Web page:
1. Game of Trolls in the UK

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GEOMETR.IT    capx.co

 

Schadenfreude is the sparkling wine of choice in Remain circles this Christmas -and you can see why

Yes, Brexit must happen.

No, Brexit doesn’t have to happen in the most disastrous way possible

What really matters is a smooth Brexit

I suppose there must be more exasperating things in the modern world than the constant use of the word “iconic” but sometimes, as when the Prime Minister no less praises the return of the “iconic” blue British passport, it is hard to think of many.

Invariably what is described as “iconic” is ordinary to the point of banality. You cannot move in today’s Britain without bumping into something iconic. I dare say that in some god-forsaken corner of the country there is even an “iconic” multi-storey car park.

Still, that cannot excuse the Prime Minister’s trolling. This morning she, or more likely one of her junior apparatchiks, tweeted that “The UK passport is an expression of our independence and sovereignty – symbolising our citizenship of a proud, great nation. That’s why we have announced that the iconic #bluepassport will return after we leave the European Union in 2019.” Well, bully for you Mrs May. Sometimes it seems as though Brexit is a Game of Trolls and, certainly, if you wanted to reduce Remainer Twitter to a state of umbrage-taking apoplexy you could hardly wish to do better than this.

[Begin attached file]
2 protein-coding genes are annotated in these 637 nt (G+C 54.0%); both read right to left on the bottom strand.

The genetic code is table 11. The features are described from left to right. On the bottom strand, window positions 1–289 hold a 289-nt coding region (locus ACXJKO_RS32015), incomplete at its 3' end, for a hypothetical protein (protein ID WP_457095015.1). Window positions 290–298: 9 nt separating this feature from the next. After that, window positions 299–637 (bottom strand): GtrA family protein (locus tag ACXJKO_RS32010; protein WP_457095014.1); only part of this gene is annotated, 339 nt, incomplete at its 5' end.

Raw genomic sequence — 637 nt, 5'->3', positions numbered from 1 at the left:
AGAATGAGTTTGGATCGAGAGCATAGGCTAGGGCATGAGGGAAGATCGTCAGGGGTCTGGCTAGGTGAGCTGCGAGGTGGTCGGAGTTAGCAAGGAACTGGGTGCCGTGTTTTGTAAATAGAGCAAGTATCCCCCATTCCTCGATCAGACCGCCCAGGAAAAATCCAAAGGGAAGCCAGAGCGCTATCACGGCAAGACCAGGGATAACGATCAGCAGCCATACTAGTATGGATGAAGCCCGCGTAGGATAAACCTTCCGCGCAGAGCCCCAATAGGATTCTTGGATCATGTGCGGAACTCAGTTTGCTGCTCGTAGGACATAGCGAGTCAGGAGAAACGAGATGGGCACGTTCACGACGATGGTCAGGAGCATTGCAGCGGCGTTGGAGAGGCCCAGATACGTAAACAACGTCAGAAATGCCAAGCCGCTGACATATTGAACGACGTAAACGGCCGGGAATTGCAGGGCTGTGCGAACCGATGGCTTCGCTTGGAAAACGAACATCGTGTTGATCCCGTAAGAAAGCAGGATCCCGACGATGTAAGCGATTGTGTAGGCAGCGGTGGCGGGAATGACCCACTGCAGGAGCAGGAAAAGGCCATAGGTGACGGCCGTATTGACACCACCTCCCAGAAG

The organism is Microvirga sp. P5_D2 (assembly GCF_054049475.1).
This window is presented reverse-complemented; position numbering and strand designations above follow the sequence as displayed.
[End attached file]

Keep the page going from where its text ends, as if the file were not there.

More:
Of course, Brexit-supporting tabloids cheered the return of blue passports. That is what they do. The symbolic must be elevated above the vital. We may have to live in caves after Brexit but, by jingo, if we wish to visit other troglodytes elsewhere we shall do so with our passage guaranteed by the “iconic” blue passport. That will show them. Or, as Nigel Farage trumpeted, this is “the first real tangible victory” Brexit has enjoyed.

At times like these it takes an effort to remember that Theresa May would like you to think her an uncommonly serious politician. I am not sure how useful descending to Farageist levels of nincompoopery is but I dare say there must be a reason for it. Because otherwise why would you wish to look so ridiculous?

But let it also be noted that plenty of Remainers are happy to play this game too. Confirmation bias is the strongest currency in Britain right now (certainly stronger than the poor old pound) and this is true regardless of which side of the great Brexit divide you happen to be. For every blimpish Leaver thrilled by the return of the iconic passport there is an ardent Remainer thrilled by this confirmation that Brexit is nothing more than a matter of stuff and nonsense, pomp and circumstance. Only blimps and oiks and bigots and imperial nostalgists could really have voted for this absurdity, right?